Exhibit Information

Whitney Museum of American Art

Address 945 Madison Avenue @75th Street
New York, NY 10021

Click here for quick directions
Phone Number 212-570-3600

Website http://www.whitney.org


Opening: 10 MARCH 2011 - Closing: 5 JUNE 2011


It’s not easy, being both Black & Gay, in America.


These Decisive-Attributes inform the Artworks of Glenn Ligon, now on display in what is called a "Comprehensive Mid-Career Retrospective,” at the Whitney Museum of American Art.


This description of Ligon’s profusion of Painted & Neoned Words & Texts presumes that the Artist isn’t going to die anytime soon…


The Whitney’s Press-Release notes that Ligon is "widely-regarded as one of the most-important & influential American-Artists to have emerged in the past two decades.”


That Ligon was, once upon a time, a Student in the Whitney-Independent-Study-Program may also have something to do with the Urgency of this display of twenty-five years of Ligon’s work thus far.

Glenn Ligon: AMERICA features roughly 100 works, including Paintings, Prints, Photography, Drawings, & Sculptural-Installations, as well as recent Neon-Reliefs. One gallery is entirely devoted to three large Neon-AMERICAS.


Even before the show opened, it was a bit of a surprise to stroll up Madison Avenue & see a bold white Neon Negro Sunshine shining in the Whitney-Windows. To some, this may have seemed Tasteless, even Politically-Incorrect. But, for Ligon, that surely was the Point.


This phrase, or title, was borrowed from Gertrude Stein, whose appreciation of American-Negro-Life was clueless, to say the least. Read her bizarre, virtually-unreadable novel, Samantha


Adam D. Weinberg—the Whitney Museum’s Alice Pratt Brown Director—notes: "Few artists in the Whitne’s History have had as close a relationship with the Museum as Glenn Ligon has, dating back to his time in the Independent Study Program.


"Not only does the Whitney hold the largest-institutional-collection of his work, but Ligon has appeared in numerous exhibitions, including such Landmark-Shows as the 1993 Whitney Biennial & Black Male, in 1994.”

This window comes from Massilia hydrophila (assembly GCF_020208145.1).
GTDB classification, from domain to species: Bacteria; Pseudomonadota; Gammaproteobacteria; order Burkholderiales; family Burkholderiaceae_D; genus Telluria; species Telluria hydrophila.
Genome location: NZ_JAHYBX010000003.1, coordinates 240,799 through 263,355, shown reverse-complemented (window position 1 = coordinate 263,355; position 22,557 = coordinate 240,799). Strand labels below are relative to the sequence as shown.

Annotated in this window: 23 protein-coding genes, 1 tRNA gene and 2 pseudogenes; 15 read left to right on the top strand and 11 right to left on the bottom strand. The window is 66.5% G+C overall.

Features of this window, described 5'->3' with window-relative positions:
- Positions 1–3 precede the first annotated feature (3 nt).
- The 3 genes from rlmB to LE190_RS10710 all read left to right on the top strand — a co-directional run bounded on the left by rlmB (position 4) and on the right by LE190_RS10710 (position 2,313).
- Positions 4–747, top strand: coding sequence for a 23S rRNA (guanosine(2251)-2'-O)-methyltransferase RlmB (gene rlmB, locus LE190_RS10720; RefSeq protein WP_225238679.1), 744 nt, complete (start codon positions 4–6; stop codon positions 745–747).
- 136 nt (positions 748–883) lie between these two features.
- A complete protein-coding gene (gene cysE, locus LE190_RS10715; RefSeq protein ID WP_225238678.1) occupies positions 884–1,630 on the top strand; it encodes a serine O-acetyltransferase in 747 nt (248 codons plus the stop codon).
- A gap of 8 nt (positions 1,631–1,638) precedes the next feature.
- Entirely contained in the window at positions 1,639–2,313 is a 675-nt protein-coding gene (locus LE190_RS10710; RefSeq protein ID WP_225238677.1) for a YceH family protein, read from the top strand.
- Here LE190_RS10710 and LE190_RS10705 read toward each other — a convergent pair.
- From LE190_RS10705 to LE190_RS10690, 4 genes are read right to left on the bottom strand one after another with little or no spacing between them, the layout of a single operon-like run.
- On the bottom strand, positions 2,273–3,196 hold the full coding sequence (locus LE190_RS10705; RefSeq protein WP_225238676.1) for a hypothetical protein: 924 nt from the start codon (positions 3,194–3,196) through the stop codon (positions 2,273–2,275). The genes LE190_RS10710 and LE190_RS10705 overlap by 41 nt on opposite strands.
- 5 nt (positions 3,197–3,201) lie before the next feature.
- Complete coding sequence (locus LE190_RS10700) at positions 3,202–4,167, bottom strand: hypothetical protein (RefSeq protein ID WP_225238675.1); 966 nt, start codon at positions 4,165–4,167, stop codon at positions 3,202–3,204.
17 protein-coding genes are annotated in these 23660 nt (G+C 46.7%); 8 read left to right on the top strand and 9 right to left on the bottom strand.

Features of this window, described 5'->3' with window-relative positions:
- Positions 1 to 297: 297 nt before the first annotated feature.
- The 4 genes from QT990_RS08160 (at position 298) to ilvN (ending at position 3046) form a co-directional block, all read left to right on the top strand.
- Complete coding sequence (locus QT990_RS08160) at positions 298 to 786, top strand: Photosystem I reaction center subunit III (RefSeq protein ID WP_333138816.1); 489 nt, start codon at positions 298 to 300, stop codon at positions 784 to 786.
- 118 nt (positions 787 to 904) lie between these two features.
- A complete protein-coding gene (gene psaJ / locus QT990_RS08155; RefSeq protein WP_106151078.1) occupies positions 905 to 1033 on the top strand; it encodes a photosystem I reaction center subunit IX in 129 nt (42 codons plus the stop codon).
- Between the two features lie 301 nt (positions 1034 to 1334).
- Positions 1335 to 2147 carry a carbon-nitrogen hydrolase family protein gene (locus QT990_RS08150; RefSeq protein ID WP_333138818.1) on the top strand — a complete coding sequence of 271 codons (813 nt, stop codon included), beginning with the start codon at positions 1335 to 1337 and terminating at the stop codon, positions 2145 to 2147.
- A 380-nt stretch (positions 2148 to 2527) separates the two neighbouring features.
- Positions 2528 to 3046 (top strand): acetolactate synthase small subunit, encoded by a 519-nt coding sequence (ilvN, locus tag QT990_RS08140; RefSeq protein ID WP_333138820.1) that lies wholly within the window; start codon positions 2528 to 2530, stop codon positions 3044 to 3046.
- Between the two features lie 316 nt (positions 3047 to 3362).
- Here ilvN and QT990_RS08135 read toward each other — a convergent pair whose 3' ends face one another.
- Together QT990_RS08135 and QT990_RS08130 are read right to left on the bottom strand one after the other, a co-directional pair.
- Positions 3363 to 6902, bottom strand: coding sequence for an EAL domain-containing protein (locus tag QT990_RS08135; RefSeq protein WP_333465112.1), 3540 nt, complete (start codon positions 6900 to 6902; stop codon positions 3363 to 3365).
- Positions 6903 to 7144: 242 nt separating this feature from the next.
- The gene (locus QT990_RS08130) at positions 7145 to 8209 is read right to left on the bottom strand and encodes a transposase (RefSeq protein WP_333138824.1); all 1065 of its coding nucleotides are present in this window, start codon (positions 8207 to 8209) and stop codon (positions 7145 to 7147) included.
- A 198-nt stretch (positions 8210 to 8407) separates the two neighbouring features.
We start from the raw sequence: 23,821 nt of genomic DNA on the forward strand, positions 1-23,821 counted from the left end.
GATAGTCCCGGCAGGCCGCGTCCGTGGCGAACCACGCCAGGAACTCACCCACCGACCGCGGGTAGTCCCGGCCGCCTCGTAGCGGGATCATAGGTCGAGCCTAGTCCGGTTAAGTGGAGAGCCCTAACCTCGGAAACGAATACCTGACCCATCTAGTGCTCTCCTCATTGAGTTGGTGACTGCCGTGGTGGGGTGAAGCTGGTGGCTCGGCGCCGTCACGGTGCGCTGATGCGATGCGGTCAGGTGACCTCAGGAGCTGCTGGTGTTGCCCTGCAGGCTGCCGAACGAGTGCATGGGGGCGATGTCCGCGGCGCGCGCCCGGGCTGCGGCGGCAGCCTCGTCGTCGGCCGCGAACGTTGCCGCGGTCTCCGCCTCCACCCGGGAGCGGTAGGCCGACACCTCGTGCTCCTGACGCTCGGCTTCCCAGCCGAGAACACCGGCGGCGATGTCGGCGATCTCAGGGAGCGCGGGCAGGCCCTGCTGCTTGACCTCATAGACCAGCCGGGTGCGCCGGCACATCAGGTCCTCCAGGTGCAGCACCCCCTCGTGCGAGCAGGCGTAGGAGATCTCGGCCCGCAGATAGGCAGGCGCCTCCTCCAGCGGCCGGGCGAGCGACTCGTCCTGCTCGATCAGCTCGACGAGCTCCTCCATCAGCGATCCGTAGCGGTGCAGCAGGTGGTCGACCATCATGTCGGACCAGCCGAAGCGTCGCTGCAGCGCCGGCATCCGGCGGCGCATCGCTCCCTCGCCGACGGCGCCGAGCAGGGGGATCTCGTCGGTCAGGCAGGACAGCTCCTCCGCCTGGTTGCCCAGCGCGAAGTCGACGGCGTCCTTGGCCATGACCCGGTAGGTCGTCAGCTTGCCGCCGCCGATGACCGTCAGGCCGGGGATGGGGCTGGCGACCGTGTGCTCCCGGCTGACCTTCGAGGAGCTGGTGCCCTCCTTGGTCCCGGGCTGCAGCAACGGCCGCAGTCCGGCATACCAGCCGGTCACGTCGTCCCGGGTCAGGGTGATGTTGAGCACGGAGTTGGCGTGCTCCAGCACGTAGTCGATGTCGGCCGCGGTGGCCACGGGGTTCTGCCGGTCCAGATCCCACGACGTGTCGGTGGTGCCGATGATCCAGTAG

From the Whitney’s Press-Release:


"A leading-member of a Generation of Artists who Came-to-the-Fore in the late 1980s & early 1990s, by exploring Racial & Sexual-Identity in their work, Ligon is best-known for his Series of Text-Based-Paintings referencing the writings of noted African-American-Authors such as Zora Neale Hurston & Ralph Ellison—as well as Jean Genet, John Howard Griffin, & Mary Shelley, among others.


"These Iconic black-&-white paintings—with their play between Abstraction & Legibility, Light & Dark, Disembodied-Text & Painterly-Physicality—signaled the arrival of a Singular-Artistic-Vision that synthesized Questions of Identity with Key-Concerns from Recent-Art-History, such as the role of Appropriation & Language in Art.”


Ligon has certainly appropriated a number of Gay-White-Dead-Photographer Robert Mapplethorp’s images of a Nude-Black-Man.


In one room—replete with Fugitive-Slave-Notices: "Looking for Ligon”—there were, on Press-Preview day, three great silent wooden crates. I was initially at-a-loss to decode their meaning in this Installation.


Actually, the Crates should have been singing!

[Please! Just read the Wall-Texts! They will explain what the Artworks themselves do not…]


This gallery re-creates the bulk of his Landmark-Multimedia-Installation, To Disembark [1993].


This "explores the after-effects of Slavery in America, through a series of prints, in which Ligon casts himself as a Slave-on-the-Lam, & a Group of Crates, playing music that allude to the story of Henry Box Brown, a Slave who famously shipped himself to freedom.”


Also on display are eleven brightly-colored paintings, borrowing Quotations from Richard Pryor’s Stand-Up Comedy-Routines, which are "both funny & troubling in their Frank-Social-Critique,” plus a group of Six-Majestic-Canvases that treat Quotations from James Baldwin’s essay Stranger in the Village in Oil-Stick & Glittering-Coal-Dust.

Other Bodies-of-Work employ images & texts related to early Civil-Rights-Demonstrations, Political-Figures such as Jesse Jackson & Malcolm X, as well as 1970s Coloring-Books & "dream-books,” aimed at the African-American-Community.


"Although Deeply-Pointed & Courageous, Ligon’s Artistic-Voice is more subtle than strident, more investigative than declarative, the breadth of his Subject-Matter matched by the Wide-Range of Mediums he employs.”


You can say that again. And Again

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